Georges Henri Rouault (27 May 1871 – 13 February 1958) was a French painter, draughtsman, and printer, whose work is often associated with Fauvism and Expressionism.
In 1885, Rouault embarked on an apprenticeship as a glass painter and restorer, which lasted until 1890. This early experience as a glass painter has been suggested as a likely source of the heavy black contouring and glowing colours, likened to leaded glass, which characterize Rouault’s mature painting style. During his apprenticeship, he also attended evening classes at the School of Fine Arts, and in 1891, he entered the École des Beaux-Arts, the official art school of France. There he studied under Gustave Moreau and became his favorite student. Rouault’s earliest works show a symbolism in the use of color that probably reflects Moreau’s influence.
Georges Rouault also met Henri Matisse, Albert Marquet, Henri Manguin, and Charles Camoin. These friendships brought him to the movement of Fauvism.
From 1895 on, he took part in major public exhibitions, notably the Salon d’Automne, where paintings with religious subjects, landscapes and still lifes were shown. In 1905 he exhibited his paintings at the Salon d’Automne with the other Fauvists. While Matisse represented the reflective and rationalized aspects in the group, Rouault embodied a more spontaneous and instinctive style. His use of stark contrasts and emotionality is credited to the influence of Vincent Van Gogh.. His characterizations of overemphasized grotesque personalities inspired the expressionist painters.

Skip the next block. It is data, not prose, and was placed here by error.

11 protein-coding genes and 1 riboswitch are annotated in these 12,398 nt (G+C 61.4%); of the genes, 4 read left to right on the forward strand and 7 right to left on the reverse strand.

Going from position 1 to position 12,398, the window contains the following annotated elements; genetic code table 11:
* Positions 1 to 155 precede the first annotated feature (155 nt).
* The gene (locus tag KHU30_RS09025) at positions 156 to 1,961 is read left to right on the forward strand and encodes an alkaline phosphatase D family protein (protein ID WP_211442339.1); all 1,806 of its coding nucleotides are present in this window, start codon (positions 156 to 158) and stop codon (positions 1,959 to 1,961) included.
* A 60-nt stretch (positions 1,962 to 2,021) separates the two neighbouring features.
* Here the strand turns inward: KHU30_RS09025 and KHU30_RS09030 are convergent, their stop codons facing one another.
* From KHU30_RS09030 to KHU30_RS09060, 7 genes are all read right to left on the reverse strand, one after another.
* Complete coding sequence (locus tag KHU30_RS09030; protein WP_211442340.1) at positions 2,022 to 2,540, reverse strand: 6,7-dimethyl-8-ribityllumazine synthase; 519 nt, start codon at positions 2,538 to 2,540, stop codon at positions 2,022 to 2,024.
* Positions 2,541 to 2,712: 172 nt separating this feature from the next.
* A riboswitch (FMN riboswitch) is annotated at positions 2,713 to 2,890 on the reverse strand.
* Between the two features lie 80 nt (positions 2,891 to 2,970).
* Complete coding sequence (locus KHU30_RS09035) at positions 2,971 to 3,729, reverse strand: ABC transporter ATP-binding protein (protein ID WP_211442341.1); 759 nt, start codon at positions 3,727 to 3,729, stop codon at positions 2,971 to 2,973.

In 1907, Rouault commenced a series of paintings dedicated to courts, clowns and prostitutes. He became attracted to Spiritualism and the existentialism of the philosopher Jacques Maritain, who remained a close friend for the rest of his life. After that, he dedicated himself to religious subjects. Human nature was always the focus of his interest. In 1910, Rouault had his first works exhibited in the Druet Gallery.
From 1917, Rouault dedicated himself to painting. The Christian faith informed his work in his search for inspiration and marks him out as perhaps the most passionate Christian artist of the 20th century: first of all, in the theme of the passion of Christ.
In 1929 Rouault created the designs for Diaghilev’s ballet The Prodigal Son, with music by Prokofiev and choreography by Balanchine.
In 1937 Rouault painted “The Old King”, arguably his very finest expressionist work, and he exhibited his cycle Miserere in 1948.